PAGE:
This is liminal horror at its finest.
Have you ever felt like a part of you still exists in your childhood home? For better or for worse, between good and bad memories? Like a small part of your soul is fractured, sitting in a purgatory of salmon-colored walls, sharp Lego bricks, and outdated bedding? Skinarink from Munity Pictures transports its audience to a simpler time, and traps us there, locking us into the place we grew up before throwing away the key. It’s a deeply unsettling exploration of death, childhood, and the home you grew up in.
There’s very little narrative to ground the experience in this impressionistic horror project from filmmaker Kyle Edward Ball. To properly appreciate your viewing, you will have to radically embrace the art-and-test experimentalism of travel. You too will eventually find yourself trapped with the children of Skinarink, in a house without doors or windows. And you will eventually reach the void, unable to leave the ghostly walls of your childhood bedroom. An unavoidable purgatory of memory, senses and tiptoes of little feet.
Many of us who seek the help of a counselor have been asked to transport ourselves to a similar space depicted here. To find our children and provide them with the comfort and support they were never given when they needed it most. Skinarink does the opposite. The horror of this movie is the power it has to pull you back to your most vulnerable place and then leave you there. Unattended, abandoned and lost.
The visuals created by Ball are deliberately sparse, consisting almost entirely of interior b-roll. Haunting glimpses of old televisions cast their glow onto anachronistic toys and running boards. Doorways flash and disappear and faceless figures roam its halls with deep sadness. The horror here is never obviously exploited. There are no antique doll heads, no haunted xylophones. Only the lingering tragedy and fear of vulnerable souls lost in familiar hallways, seeking an adult to help them. It’s relatable, to say the least.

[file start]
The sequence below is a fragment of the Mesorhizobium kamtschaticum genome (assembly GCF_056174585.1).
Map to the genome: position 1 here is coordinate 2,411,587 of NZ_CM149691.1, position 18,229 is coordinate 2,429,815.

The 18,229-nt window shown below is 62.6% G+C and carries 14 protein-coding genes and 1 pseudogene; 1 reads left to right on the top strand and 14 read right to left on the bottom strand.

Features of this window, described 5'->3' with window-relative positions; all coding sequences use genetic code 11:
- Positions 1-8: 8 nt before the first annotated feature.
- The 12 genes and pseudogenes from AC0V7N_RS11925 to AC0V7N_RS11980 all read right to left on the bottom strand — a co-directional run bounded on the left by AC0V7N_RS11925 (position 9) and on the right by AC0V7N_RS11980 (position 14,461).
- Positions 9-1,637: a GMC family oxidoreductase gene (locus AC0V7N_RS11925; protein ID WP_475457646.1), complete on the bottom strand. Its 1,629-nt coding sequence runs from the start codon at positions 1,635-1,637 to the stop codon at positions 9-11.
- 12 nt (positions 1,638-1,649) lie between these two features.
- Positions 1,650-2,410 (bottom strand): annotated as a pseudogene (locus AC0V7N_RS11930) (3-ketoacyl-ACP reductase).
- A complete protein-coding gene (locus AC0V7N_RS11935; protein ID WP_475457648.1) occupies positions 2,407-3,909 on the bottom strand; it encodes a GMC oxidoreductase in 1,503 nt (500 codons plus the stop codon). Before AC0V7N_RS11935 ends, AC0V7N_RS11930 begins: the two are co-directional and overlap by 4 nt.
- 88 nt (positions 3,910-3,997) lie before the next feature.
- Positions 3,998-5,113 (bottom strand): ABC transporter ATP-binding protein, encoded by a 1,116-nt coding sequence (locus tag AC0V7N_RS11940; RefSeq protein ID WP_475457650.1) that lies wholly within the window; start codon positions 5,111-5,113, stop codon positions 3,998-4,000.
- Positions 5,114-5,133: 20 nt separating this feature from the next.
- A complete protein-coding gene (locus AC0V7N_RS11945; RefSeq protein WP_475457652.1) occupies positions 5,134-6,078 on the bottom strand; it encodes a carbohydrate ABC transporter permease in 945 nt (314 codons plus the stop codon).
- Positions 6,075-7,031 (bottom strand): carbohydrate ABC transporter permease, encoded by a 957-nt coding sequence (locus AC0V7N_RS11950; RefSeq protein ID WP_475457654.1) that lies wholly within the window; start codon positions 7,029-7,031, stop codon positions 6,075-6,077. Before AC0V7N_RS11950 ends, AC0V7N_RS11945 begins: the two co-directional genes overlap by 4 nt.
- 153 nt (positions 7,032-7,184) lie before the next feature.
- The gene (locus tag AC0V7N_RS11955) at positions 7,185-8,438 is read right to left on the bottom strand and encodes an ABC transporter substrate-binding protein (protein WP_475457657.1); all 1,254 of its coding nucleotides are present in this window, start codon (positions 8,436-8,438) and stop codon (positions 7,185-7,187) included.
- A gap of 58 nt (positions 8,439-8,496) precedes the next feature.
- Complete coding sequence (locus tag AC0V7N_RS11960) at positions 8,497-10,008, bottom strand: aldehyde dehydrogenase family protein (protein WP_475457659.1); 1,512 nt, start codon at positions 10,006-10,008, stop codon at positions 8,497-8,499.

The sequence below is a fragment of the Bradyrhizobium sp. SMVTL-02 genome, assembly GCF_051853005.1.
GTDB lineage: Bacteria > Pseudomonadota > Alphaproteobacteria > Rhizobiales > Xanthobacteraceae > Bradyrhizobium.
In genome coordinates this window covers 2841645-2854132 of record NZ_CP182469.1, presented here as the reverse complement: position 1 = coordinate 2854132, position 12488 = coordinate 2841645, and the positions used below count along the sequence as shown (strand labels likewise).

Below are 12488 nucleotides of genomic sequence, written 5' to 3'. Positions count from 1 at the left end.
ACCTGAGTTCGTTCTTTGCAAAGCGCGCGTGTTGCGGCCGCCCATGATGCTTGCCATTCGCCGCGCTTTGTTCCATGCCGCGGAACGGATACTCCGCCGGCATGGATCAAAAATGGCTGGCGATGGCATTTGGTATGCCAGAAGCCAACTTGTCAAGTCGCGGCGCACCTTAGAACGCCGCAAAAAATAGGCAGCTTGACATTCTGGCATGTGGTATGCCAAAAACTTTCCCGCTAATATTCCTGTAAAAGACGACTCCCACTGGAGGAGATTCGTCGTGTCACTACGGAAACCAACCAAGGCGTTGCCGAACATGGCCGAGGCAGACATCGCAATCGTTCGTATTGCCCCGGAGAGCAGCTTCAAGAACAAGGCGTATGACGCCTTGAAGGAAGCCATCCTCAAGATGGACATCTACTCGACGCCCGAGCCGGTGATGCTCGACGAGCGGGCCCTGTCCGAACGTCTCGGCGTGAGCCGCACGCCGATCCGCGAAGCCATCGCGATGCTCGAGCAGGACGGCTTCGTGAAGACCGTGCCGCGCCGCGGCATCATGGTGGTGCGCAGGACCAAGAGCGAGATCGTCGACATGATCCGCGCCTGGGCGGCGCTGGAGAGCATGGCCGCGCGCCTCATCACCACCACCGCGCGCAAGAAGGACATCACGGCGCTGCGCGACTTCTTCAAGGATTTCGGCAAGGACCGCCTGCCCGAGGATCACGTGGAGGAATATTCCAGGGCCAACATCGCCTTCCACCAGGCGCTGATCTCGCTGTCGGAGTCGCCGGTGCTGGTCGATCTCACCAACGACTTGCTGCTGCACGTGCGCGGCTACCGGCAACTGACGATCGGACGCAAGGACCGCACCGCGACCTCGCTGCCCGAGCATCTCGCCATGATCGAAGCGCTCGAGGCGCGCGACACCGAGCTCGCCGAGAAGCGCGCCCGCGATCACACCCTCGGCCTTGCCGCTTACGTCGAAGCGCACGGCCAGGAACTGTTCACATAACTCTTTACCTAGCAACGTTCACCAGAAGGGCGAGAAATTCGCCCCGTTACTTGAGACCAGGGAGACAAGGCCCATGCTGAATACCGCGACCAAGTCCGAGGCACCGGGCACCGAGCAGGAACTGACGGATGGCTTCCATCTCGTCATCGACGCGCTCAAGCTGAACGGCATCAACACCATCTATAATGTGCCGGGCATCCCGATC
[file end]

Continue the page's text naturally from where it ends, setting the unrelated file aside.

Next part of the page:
A singular horror reference that kept coming to mind when seeing Skinarink is the unfinished silent Hill Game PT A unique and haunting demo of a video game that fans will remember as a tragic unfinished collaboration between Hideo Kojima and Guillermo del Toro. PT also trapped its audience within familiar walls, forever haunting the same hallways and rooms stained with death, trauma and grief. While the fears in Ball’s film does not reflect anything familiar to PT, they share a certain stressful nostalgia. A liminal passage between life and death, using your childhood home as its particularly cruel prison.
For those looking for a traditional horror movie experience, check back now. And I say this without judgment. Personally, I prefer a filmmaker to do most of the heavy lifting. I like to take a back seat and experience art as background; a passive participant happy to participate in the ride. But not here. Filmmaker Kyle Edward Ball asks the audience to grab the shovel and dig for themselves. It’s not fair, but it’s an exciting and original take on what horror can be like.
The horrors of ‘Skinarink’ lie in its ability to transport you to your childhood home and then leave you there. Unattended, abandoned and lost.